Google+ Running in Cork, Ireland: Guest Post: Outrunning the Sun - A Final Year Medical Research Project Maebh Daly

Tuesday, June 28, 2022

Guest Post: Outrunning the Sun - A Final Year Medical Research Project Maebh Daly

My name is Maebh Daly and I am a fourth year Medical Student, and a member of athletics Irelands since 2008. I am currently working on my final year research project, titled “Outrunning the Sun”. This project will look at skin cancer risk, awareness and protection amongst Irish Athletes. 

Irish athletes possibly have an increased risk of skin cancer or at least skin cancer risk behaviour due to their levels of UV exposure training outdoors and their skin type. As yet this has not been quantified. Awareness of this might lead to strategies to mitigate this risk. This project hopes to quantify this risk, through use of a survey. I am lucky enough to be working with Dr. Jim Donovan, Chief Medical Officer of Sports Ireland, and Consultant Plastic Surgeon Mr. James Clover, who specialises in Melanoma Skin Cancer. This project has also been endorsed by the Irish Institute of Sport. 

Below, I have attached a link to the survey and the corresponding participant invitation and information leaflet.

Maebh Daly


Participant Invitation Letter (Online)
Study Title: “Outrunning the Sun”: An analysis of Skin Cancer Risk, Awareness and Protection amongst Irish Athletes

Chief Investigator: Mr. James Clover, Consultant Plastic Surgeon, Cork University Hospitals
Contact Number: (021) 492 2575
Medical Student: Maebh Daly
Email Address: 119315413 AT umail DOT ucc DOT ie 

Skin Cancer is one of the most common cancers in the world, and the Irish population are at a high risk of acquiring it. Irish Athletes spend a disproportionate amount of time outdoors compared to the general population, thus increasing their risk of obtaining sun damage leading to a skin cancer.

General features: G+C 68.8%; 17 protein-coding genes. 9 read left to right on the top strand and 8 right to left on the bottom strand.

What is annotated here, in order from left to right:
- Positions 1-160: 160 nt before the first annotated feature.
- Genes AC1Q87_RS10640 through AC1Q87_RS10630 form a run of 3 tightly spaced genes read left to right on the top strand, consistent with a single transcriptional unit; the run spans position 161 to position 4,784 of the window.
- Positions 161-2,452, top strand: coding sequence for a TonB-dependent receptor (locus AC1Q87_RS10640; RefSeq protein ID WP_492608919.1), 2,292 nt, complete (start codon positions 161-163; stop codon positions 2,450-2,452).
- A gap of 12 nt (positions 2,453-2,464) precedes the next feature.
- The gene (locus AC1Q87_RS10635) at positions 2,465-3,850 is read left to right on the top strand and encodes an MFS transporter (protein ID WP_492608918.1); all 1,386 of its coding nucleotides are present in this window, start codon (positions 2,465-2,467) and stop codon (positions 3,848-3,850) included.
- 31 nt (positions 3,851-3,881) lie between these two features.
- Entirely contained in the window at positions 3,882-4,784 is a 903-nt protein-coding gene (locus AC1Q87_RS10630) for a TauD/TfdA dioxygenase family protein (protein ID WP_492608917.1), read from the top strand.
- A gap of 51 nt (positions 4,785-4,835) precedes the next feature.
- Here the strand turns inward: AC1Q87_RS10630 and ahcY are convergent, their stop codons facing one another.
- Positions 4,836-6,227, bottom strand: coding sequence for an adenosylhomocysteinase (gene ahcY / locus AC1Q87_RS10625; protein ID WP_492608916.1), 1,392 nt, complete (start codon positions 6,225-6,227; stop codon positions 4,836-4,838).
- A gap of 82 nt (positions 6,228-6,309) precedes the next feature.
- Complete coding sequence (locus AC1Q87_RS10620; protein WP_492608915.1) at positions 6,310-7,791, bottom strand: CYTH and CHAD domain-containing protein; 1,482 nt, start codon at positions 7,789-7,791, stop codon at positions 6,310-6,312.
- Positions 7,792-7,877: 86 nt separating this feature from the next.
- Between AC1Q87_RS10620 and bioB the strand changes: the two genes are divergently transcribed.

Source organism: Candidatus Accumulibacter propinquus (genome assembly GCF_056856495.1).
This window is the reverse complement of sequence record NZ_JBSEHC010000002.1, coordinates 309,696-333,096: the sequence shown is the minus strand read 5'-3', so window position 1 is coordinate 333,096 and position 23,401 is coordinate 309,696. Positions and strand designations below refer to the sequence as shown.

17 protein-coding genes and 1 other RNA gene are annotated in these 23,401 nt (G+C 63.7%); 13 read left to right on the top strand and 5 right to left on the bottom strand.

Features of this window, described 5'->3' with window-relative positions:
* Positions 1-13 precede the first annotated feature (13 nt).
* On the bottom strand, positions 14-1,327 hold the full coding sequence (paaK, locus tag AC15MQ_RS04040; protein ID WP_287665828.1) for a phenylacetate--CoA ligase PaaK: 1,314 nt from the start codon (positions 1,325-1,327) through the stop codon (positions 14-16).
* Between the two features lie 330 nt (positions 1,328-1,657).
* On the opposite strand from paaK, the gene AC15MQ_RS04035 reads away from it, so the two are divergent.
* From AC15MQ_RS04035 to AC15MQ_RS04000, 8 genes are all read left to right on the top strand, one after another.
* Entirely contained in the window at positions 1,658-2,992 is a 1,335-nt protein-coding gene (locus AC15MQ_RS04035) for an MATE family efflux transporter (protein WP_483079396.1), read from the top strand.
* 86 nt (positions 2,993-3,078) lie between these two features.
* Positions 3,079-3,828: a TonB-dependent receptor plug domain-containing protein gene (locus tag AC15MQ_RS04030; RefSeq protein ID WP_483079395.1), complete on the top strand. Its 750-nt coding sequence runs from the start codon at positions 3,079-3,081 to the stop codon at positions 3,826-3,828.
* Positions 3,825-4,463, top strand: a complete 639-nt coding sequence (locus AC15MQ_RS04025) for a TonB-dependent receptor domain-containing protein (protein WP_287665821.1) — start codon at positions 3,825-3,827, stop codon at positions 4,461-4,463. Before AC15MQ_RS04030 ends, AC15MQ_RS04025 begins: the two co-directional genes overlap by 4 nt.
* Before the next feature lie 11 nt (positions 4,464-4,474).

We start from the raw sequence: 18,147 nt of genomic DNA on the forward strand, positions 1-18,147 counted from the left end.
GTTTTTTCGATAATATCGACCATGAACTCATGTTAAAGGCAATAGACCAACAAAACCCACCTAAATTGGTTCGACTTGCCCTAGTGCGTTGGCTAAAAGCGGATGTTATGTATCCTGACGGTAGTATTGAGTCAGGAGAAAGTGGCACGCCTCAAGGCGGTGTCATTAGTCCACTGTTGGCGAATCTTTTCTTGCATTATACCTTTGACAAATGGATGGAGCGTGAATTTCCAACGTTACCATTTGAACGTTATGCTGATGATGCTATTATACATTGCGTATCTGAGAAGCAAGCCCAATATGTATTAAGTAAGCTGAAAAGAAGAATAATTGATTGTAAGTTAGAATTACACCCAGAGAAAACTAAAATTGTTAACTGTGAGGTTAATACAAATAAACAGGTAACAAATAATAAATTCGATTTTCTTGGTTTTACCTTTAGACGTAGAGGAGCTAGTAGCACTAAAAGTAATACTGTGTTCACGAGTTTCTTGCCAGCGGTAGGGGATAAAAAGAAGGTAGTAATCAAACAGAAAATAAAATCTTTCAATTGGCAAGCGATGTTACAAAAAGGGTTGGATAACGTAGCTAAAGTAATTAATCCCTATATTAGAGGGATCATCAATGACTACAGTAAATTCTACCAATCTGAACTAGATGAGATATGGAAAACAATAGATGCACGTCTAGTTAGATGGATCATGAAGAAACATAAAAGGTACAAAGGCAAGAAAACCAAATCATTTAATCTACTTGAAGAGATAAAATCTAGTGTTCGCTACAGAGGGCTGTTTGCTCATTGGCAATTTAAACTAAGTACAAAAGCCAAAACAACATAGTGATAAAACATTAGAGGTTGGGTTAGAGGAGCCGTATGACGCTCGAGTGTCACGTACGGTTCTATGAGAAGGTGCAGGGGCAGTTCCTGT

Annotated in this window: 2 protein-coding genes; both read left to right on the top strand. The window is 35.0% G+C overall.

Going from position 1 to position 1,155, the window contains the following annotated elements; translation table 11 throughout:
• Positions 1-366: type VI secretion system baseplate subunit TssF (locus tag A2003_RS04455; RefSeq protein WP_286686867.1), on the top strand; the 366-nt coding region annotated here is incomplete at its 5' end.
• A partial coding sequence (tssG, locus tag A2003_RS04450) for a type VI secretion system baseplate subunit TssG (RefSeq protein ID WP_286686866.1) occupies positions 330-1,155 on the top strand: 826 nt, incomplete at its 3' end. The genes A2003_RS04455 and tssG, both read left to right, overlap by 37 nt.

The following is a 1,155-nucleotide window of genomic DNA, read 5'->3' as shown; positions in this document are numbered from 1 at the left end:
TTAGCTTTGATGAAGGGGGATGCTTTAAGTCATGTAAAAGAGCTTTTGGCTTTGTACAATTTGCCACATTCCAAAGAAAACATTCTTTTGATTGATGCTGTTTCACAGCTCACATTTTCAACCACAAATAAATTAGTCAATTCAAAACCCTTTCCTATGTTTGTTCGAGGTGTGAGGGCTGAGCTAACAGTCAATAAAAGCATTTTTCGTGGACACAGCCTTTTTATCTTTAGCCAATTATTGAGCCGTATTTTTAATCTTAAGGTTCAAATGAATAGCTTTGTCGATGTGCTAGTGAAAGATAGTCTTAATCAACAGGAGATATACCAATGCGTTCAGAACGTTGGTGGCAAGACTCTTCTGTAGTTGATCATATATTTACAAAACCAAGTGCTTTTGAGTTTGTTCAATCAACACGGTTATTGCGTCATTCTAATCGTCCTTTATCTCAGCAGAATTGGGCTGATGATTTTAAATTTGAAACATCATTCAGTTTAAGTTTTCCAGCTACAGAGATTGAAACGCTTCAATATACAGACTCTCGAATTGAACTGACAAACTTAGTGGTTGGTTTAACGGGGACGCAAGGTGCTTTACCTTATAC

It is my hope that through this survey, the awareness regarding the dangers of skin cancer in Irish athletes will be raised and will encourage athletes to develop the knowledge on how to protect themselves.

So, what can you do to help? By taking this survey, you will be spreading awareness and knowledge on the dangers of Skin Cancer in the Athletic community, in turn reduce the risk of skin cancer amongst your fellow athletes and coaches. 

Should you wish to take part you will be required to complete a questionnaire online which will take approximately 5 minutes Your participation is voluntary, and you are free to withdraw at any time.

Should you decide to participate, the information gathered as part of this study will be used only in this study. No identifiable information about you will be used in the analysis. 

Thank you for your help in this matter. 

Participant Information Leaflet (Online)
Study Title: Outrunning the Sun: An analysis of Skin Cancer Risk, Awareness and Protection
amongst Irish Athletes
Chief Investigator: Mr. James Clover, Consultant Plastic Surgeon, Cork University Hospitals
Contact Number: (021) 492 2575
Medical Student: Maebh Daly
Email Address: 119315413 AT umail DOT ucc DOT ie